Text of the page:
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Syria's Assad denies ordering deadly crackdown
Mideast Syria W
A pro-Syrian regime protester waves a Syrian flag as he stands in front of a portrait of Syrian President Bashar Assad during a protest against sanctions in Damascus, Syria, in this Dec. 2, 2011, file photo. Speaking to ABC's Barbara Walters in a rare interview that aired Wednesday, Dec. 7, 2011, President Bashar Assad maintained he did not give a command "to kill or be brutal." - photo by Associated Press


BEIRUT — Syria's president denied he ordered the deadly crackdown on a nearly 9-month-old uprising in his country, claiming he is not in charge of the troops behind the assault.

Speaking to ABC's Barbara Walters in a rare interview that aired Wednesday, President Bashar Assad maintained he did not give any commands "to kill or be brutal."

"They're not my forces," Assad responded when asked if Syrian troops had cracked down too hard on protesters. "They are military forces (who) belong to the government. I don't own them. I'm president. I don't own the country."

In his role as president, Assad is the commander of Syria's armed forces.

The U.N. estimates more than 4,000 people have been killed in Syria since the uprising began in March, many of them civilians and unarmed protesters demanding Assad's ouster.

"Who said the United Nations is a credible institution?" Assad said, when Walters asked him about allegations of widespread violence and torture.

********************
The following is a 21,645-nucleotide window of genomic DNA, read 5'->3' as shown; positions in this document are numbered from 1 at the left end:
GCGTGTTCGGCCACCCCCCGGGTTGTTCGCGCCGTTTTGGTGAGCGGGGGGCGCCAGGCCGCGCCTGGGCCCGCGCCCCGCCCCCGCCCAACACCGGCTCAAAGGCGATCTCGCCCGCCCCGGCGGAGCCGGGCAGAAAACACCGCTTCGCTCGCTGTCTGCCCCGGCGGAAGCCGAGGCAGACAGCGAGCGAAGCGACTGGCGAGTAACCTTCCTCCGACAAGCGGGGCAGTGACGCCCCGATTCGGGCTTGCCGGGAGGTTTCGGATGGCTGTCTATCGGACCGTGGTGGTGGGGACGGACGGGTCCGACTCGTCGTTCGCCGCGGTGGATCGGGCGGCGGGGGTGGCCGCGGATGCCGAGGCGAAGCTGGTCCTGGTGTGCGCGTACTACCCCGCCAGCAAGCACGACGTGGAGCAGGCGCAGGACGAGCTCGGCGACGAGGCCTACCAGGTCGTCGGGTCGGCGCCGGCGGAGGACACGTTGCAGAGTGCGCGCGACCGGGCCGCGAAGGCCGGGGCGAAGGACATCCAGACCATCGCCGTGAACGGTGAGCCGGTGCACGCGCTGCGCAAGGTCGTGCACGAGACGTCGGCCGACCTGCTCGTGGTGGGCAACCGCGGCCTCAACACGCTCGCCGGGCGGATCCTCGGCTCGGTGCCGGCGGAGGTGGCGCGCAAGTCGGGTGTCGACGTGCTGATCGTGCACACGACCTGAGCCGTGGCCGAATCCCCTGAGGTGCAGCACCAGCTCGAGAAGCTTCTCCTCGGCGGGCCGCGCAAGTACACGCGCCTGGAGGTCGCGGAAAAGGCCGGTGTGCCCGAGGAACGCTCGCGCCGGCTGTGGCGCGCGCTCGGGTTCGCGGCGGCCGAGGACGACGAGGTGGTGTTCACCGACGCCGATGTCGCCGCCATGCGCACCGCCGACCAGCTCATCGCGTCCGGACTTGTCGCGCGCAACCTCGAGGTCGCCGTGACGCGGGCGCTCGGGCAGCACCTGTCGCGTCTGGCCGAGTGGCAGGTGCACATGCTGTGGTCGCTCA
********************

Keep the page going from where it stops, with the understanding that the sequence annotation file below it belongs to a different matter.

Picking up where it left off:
"We don't kill our people," said Assad, a 46-year-old, British-trained eye doctor. "No government in the world (kills) its people unless it is led by a crazy person."

Syria has banned most foreign journalists and prevents the work of independent media, making witness reports and accounts from activist groups a key channel of information. Amateur videos posted online have shown police and pro-regime militias opening fire on protesters.

State Department spokesman Mark Toner said Assad was trying to shirk responsibility.

"I find it ludicrous that he is attempting to hide behind some sort of shell game but also some sort of claim that he doesn't exercise authority in his own country," Toner said.

Assad, who inherited power from his father in 2000, insists extremists pushing a foreign agenda to destabilize Syria are behind the uprising, not true reform-seekers aiming to open the country's autocratic political system.

But activists and members of the opposition balk at those accusations, saying they are demanding legitimate freedoms after more than 40 years of repression by the Assad dynasty.

In the early days of the uprising, Assad offered some promises of reform — but at the same time he unleashed the military to crush the protests with tanks and snipers.

The relentless bloodshed has pushed many once-peaceful protesters to take up arms. Army dissidents who sided with the protests have also grown bolder, fighting back against regime forces and even attacking military bases and raising fears of a civil war.

Still, Assad insisted he still had the support of Syrians, and said he was not afraid of meeting the same fate other leaders deposed during the Arab Spring.

"The only thing that you could be afraid of as president (is) to lose the support of your people," he said.

"If you don't have the support of the people you cannot be in this position," he said. "Syria is not easy ... it is a very difficult country to govern if you don't have the public support."

Assad laughed slightly when asked if he felt guilty about the bloodshed.

"I did my best to protect the people," he said. "You cannot feel guilty when you do your best ... you do not feel guilty when you don't kill people. You feel sorry for the lives that have been lost but you don't feel guilty."


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